If I have a friend that spreads their interests too thin, gathering a large body of superficial knowledge related to many topics, I'd probably use the phrase "jack of all trades, master of none" to describe them.

Are there any phrases or idioms to describe the opposite? Someone suffering from an extreme overspecialisation, who is so singular in their expertise it perhaps damages effectiveness?

  • 5
    +1, especially for reminding me of the tale of the student (a Wahoo, I believe) with 4 Fs and one D- who justified his grades to his parents with: “Folks, it was simply a case of concentrating too much time and energy on one subject.”
    – Papa Poule
    Commented Mar 12, 2016 at 1:49
  • There are professionals that are overspecialized but could not be referred to as any of the below. I'm not sure if you are describing a mental illness here or not. Niche players are some of the highest paid out there. I wonder if maybe you are describing a "fan".
    – user116032
    Commented Mar 12, 2016 at 17:37
  • youtube.com/watch?v=qXD9HnrNrvk
    – hb20007
    Commented Jul 17, 2021 at 19:09

10 Answers 10


A one-trick pony would be appropriate here. Merriam-Webster defines it as:

someone or something that is skilled in only one area

  • 1
    That is a great answer, I can't believe I forgot one-trick pony.
    – Kanga_Roo
    Commented Mar 12, 2016 at 13:48

A person who knows everything about nothing

The following quote is attributed to Konrad Lorenz

Philosophers are people who know less and less about more and more, until they know nothing about everything. Scientists are people who know more and more about less and less, until they know everything about nothing.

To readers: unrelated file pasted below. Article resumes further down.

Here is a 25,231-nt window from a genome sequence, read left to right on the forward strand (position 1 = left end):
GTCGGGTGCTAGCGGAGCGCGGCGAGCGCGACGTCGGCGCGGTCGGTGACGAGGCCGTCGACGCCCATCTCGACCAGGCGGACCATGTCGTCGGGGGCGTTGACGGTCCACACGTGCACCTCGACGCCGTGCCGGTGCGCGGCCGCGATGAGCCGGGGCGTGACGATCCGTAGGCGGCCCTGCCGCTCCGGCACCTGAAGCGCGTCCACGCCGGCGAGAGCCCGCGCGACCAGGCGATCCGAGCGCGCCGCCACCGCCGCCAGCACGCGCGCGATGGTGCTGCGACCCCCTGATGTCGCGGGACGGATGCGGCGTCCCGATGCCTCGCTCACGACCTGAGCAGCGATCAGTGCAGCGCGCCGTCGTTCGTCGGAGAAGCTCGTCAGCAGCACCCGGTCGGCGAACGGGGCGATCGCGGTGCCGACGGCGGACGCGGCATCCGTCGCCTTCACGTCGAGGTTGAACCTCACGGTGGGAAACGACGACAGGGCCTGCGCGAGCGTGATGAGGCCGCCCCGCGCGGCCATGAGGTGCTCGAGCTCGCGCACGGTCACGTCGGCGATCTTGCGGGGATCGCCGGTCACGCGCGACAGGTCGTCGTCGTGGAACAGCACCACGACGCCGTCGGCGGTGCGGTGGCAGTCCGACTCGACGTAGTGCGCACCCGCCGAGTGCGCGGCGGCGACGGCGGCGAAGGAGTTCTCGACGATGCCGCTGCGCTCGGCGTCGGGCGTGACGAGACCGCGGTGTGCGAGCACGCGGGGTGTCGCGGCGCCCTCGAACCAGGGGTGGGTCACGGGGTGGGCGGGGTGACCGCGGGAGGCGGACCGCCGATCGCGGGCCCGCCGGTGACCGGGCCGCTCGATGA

Example: Ask him about the mating habits of the coelacnanth, and he will tell you everything there is to know, but he has no other topic of conversation, and is never invited anywhere.

  • That's the quote I immediately thought of as well. ;-)
    – Jim
    Commented Mar 12, 2016 at 4:08
  • A Zen master would quip, "Nothing (as in, the void) is everything"
    – ottodidakt
    Commented Mar 13, 2016 at 15:53


have a one-track mind

Fig. to think entirely or almost entirely about one subject. Adolescent boys often have one-track minds. All they're interested in is the opposite sex. Bob has a one-track mind. He can only talk about football.

McGraw-Hill Dictionary of American Idioms and Phrasal Verbs

He has a one-track mind. All he ever talks about is trains and railroads. YourDictionary

Most folks have a one-track mind, and I even want to say, a "single-minded obsession" about "note-taking".

From the standpoint of productivity, "note taking" is just a very small part of the information gathering equation.

Most folks don't know there is another important part, and that's, "note-making." Quora

have blinders on/be wearing blinders

Blinders are coverings placed over a horse's eyes which prevent the horse from seeing anything that isn't straight ahead. When wearing blinders, the horse can't see anything to the sides. This helps prevent a horse from being scared by things it can't see.

The idea is that if you're wearing blinders, you have a very narrow view of things, and you aren't aware of everything that's happening around you. If I tell you to take your blinders off, I'm really telling you to look at everything around you and make an informed decision based on all the information available, instead of just making decisions based upon what you know by only looking at a small part of the problem.


Not to be able to see the big picture

the big picture also the whole picture